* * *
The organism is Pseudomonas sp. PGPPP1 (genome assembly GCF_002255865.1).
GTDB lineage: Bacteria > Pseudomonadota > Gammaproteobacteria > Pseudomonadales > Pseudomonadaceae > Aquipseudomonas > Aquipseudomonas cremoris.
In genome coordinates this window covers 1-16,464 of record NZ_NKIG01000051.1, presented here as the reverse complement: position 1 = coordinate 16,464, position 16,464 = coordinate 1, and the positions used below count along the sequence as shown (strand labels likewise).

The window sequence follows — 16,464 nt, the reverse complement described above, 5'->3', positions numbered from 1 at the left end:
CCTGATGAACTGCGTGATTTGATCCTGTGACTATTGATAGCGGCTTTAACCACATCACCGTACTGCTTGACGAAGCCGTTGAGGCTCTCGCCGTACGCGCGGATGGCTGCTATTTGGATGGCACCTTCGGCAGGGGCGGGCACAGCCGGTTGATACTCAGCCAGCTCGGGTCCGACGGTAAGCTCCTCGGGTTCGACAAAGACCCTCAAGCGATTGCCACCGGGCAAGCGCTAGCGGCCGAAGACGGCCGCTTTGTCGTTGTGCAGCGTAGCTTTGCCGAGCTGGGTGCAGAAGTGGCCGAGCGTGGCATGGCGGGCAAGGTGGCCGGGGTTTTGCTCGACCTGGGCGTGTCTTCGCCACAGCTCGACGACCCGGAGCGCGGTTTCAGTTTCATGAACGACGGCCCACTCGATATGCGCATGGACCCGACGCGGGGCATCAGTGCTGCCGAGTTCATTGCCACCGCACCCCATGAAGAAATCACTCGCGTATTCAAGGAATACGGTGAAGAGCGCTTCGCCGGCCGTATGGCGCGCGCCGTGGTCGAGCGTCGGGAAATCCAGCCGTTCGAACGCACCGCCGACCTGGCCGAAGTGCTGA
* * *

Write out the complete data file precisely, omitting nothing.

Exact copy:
The organism is Pseudomonas sp. PGPPP1 (genome assembly GCF_002255865.1).
GTDB lineage: Bacteria > Pseudomonadota > Gammaproteobacteria > Pseudomonadales > Pseudomonadaceae > Aquipseudomonas > Aquipseudomonas cremoris.
In genome coordinates this window covers 1-16,464 of record NZ_NKIG01000051.1, presented here as the reverse complement: position 1 = coordinate 16,464, position 16,464 = coordinate 1, and the positions used below count along the sequence as shown (strand labels likewise).

The window sequence follows — 16,464 nt, the reverse complement described above, 5'->3', positions numbered from 1 at the left end:
CCTGATGAACTGCGTGATTTGATCCTGTGACTATTGATAGCGGCTTTAACCACATCACCGTACTGCTTGACGAAGCCGTTGAGGCTCTCGCCGTACGCGCGGATGGCTGCTATTTGGATGGCACCTTCGGCAGGGGCGGGCACAGCCGGTTGATACTCAGCCAGCTCGGGTCCGACGGTAAGCTCCTCGGGTTCGACAAAGACCCTCAAGCGATTGCCACCGGGCAAGCGCTAGCGGCCGAAGACGGCCGCTTTGTCGTTGTGCAGCGTAGCTTTGCCGAGCTGGGTGCAGAAGTGGCCGAGCGTGGCATGGCGGGCAAGGTGGCCGGGGTTTTGCTCGACCTGGGCGTGTCTTCGCCACAGCTCGACGACCCGGAGCGCGGTTTCAGTTTCATGAACGACGGCCCACTCGATATGCGCATGGACCCGACGCGGGGCATCAGTGCTGCCGAGTTCATTGCCACCGCACCCCATGAAGAAATCACTCGCGTATTCAAGGAATACGGTGAAGAGCGCTTCGCCGGCCGTATGGCGCGCGCCGTGGTCGAGCGTCGGGAAATCCAGCCGTTCGAACGCACCGCCGACCTGGCCGAAGTGCTGA